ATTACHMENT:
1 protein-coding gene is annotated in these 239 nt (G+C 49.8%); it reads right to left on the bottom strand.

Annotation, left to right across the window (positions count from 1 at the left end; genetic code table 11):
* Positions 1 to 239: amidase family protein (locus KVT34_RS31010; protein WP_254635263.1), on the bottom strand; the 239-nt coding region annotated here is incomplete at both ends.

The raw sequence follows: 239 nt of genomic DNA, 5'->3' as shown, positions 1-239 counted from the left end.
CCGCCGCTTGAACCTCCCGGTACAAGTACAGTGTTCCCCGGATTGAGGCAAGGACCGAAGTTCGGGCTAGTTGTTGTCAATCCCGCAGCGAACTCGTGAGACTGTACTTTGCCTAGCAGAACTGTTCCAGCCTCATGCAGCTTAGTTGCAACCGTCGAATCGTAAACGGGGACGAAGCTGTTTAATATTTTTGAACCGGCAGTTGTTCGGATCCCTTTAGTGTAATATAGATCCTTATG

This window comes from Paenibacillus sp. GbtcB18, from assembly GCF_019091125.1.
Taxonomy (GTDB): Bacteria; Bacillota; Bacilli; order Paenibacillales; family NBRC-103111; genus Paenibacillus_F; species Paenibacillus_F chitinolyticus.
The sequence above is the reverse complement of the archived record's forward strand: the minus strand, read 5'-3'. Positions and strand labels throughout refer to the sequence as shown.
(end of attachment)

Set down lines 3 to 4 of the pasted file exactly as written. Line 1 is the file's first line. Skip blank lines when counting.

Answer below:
* Positions 1 to 239: amidase family protein (locus KVT34_RS31010; protein WP_254635263.1), on the bottom strand; the 239-nt coding region annotated here is incomplete at both ends.

The raw sequence follows: 239 nt of genomic DNA, 5'->3' as shown, positions 1-239 counted from the left end.